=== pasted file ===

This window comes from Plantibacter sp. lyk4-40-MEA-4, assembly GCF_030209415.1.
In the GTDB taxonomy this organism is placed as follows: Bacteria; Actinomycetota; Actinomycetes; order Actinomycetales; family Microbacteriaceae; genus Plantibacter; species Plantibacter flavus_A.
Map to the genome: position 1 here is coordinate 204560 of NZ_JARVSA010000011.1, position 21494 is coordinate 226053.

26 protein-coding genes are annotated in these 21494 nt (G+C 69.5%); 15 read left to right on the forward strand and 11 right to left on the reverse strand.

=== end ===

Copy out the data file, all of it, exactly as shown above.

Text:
This window comes from Plantibacter sp. lyk4-40-MEA-4, assembly GCF_030209415.1.
In the GTDB taxonomy this organism is placed as follows: Bacteria; Actinomycetota; Actinomycetes; order Actinomycetales; family Microbacteriaceae; genus Plantibacter; species Plantibacter flavus_A.
Map to the genome: position 1 here is coordinate 204560 of NZ_JARVSA010000011.1, position 21494 is coordinate 226053.

26 protein-coding genes are annotated in these 21494 nt (G+C 69.5%); 15 read left to right on the forward strand and 11 right to left on the reverse strand.